Screening Room: ‘Radioactive’

Rosamund Pike plays Marie Curie in Radioactive, a visually inventive though somewhat dramatically challenged biopic from graphic novelist Marjane Satrapi.

Radioactive is available for streaming this week.

My review is at Slant:

The way the film tells it, fame came easy for the Curies. In one initially comic yet foreboding scene, Pierre shows Marie a series of commercial products wanting to cash in on their glowing discovery: radium matches, chocolate, and even chewing gum. However, that acceptance was likely because the sexist scientific establishment could better stomach Marie’s seeming impertinence (“I’m going to prove them wrong, just like Newton did”) when she was paired with a man, and soon turns against her after a tabloid scandal reminds the French that she’s a foreigner…

Here’s the trailer:

Screening Room: ‘John Lewis: Good Trouble’

To celebrate Juneteenth, and also to act as a kind of counter-programming for tomorrow’s Trump rally, Dawn Porter’s new documentary about civil rights legend John Lewis (who will be also the subject of a new biography by Jon Meacham coming out this fall) is having a free screening in Tulsa today.

John Lewis: Good Trouble opens elsewhere on July 3. My review is at The Playlist:

Like any successful politician, John Lewis has a supply of anecdotes and applause lines to pull out whenever he is needed. One of the go-to bits we hear in the movie involves a memory from his childhood on a farm where, as a deeply religious and studious boy, he would preach to the family chickens. They would nod along, he says, but could never quite get to “Amen.” He more frequently pulls out a line that serves as his call to action. Arrested dozens of times over his career, Lewis cites the need for people to get into what he calls “Necessary trouble. Good trouble” in order to enact change…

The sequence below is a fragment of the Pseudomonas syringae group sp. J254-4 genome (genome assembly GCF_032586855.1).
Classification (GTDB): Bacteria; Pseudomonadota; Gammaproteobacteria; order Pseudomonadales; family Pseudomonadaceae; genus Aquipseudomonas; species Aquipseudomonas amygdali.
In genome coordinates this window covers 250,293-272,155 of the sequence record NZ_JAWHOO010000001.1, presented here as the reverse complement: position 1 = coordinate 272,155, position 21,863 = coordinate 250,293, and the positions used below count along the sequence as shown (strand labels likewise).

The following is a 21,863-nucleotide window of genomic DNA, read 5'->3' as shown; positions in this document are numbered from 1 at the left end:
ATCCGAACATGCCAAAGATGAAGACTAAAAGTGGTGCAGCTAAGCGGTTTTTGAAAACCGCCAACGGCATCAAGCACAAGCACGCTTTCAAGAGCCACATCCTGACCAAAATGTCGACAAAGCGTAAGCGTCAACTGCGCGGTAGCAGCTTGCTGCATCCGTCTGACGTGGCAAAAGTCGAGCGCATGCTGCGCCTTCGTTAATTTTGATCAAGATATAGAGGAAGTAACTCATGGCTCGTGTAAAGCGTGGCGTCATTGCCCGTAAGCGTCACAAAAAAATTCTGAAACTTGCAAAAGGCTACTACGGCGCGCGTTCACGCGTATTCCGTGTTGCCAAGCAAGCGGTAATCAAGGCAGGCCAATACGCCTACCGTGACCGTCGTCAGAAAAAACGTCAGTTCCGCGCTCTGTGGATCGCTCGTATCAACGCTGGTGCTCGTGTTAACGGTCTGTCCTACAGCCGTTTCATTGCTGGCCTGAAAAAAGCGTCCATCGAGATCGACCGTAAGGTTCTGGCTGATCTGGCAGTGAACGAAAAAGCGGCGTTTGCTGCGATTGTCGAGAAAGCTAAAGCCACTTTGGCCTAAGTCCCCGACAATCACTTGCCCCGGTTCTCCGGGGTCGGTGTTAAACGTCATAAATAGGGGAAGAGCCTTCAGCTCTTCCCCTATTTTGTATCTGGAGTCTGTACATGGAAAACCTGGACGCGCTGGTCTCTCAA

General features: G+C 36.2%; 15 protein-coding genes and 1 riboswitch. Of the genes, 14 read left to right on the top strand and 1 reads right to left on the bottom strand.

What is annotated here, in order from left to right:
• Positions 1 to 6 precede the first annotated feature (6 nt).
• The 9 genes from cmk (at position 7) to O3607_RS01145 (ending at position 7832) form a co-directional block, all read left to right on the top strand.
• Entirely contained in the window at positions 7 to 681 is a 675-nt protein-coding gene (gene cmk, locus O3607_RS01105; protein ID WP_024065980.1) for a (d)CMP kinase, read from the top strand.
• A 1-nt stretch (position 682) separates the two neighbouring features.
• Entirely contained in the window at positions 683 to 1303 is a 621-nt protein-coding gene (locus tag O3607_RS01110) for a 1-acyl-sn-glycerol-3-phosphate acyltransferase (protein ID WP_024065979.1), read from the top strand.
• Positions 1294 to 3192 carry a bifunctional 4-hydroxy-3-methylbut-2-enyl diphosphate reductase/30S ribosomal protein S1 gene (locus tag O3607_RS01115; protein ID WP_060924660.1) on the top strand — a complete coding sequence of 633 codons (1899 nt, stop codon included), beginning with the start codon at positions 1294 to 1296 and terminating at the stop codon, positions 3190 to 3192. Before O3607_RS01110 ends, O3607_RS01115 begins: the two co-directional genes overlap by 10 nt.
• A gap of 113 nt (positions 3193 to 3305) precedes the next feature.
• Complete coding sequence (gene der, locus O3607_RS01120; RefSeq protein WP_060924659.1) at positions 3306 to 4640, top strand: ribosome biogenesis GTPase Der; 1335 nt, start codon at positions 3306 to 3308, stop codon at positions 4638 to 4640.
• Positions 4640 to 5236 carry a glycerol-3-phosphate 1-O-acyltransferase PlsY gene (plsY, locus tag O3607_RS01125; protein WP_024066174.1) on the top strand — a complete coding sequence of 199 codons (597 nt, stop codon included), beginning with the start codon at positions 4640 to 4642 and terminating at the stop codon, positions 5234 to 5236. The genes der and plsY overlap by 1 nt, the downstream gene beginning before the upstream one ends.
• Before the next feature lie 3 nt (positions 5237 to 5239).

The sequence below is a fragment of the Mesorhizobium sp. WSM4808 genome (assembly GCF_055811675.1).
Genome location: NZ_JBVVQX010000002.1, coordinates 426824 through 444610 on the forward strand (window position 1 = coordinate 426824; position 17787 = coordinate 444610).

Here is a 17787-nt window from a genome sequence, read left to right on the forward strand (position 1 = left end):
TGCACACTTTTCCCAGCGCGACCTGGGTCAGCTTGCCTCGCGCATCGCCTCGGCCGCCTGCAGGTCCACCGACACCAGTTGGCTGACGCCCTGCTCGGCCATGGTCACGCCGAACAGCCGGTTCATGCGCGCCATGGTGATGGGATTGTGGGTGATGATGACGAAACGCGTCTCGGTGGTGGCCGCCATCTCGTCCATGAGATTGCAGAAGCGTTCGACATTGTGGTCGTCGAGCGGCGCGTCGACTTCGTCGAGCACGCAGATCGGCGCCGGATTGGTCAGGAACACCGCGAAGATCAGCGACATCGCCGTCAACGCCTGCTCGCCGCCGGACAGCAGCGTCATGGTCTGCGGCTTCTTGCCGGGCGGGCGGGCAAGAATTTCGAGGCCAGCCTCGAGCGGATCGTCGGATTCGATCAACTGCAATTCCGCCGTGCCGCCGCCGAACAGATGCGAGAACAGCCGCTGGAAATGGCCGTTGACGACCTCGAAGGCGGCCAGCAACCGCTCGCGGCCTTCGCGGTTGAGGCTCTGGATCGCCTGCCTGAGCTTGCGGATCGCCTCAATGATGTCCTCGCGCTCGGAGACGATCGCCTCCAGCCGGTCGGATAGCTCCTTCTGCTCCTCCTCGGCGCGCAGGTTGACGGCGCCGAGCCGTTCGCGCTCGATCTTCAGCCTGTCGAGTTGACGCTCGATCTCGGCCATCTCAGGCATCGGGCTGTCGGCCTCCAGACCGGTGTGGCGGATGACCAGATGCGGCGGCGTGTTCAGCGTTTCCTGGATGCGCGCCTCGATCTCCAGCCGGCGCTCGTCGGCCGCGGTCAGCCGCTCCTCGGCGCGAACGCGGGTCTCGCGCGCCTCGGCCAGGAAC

Here’s the trailer:

Weekend Reading: November 6, 2015

Library of congress1

Screening Room: ‘Steve Jobs’

Michael Fassbender as 'Steve Jobs' (Universal)
Michael Fassbender as ‘Steve Jobs’ (Universal)

jobs-book coverA few years back, Aaron Sorkin wrote a wildly one-sided account of Mark Zuckerberg’s rise to riches and infamy as the founder of Facebook, The Social Network. Now he’s (theoretically, at least) adapted Walter Isaacson’s biography of Steve Jobs for another tale of a socially malformed but market-prescient innovator. It’s more even-handed about its subject, to a degree, but somehow far less interesting.

Steve Jobs is already playing in limited release and opens wider this week. My review is at PopMatters:

What Steve Jobs leaves us with isn’t a genius or even a particularly innovative business manager. One after the other, aggrieved former colleagues or family come for some kind of reconciliation or passive-aggressive score-settling, only to be hit with the paranoid, megalomaniacal verbal assaults [former Apple CEO John] Sculley calls the “Steve Jobs revenge machine”. On the surface this looks like an attempt to puncture the bubble of Jobs’s self-created genius mystique and show his seedy underbelly. But the film’s heart isn’t in it. Each time, Jobs gets the upper hand…

My 2011 review of Isaacson’s book is here.

Here’s the trailer: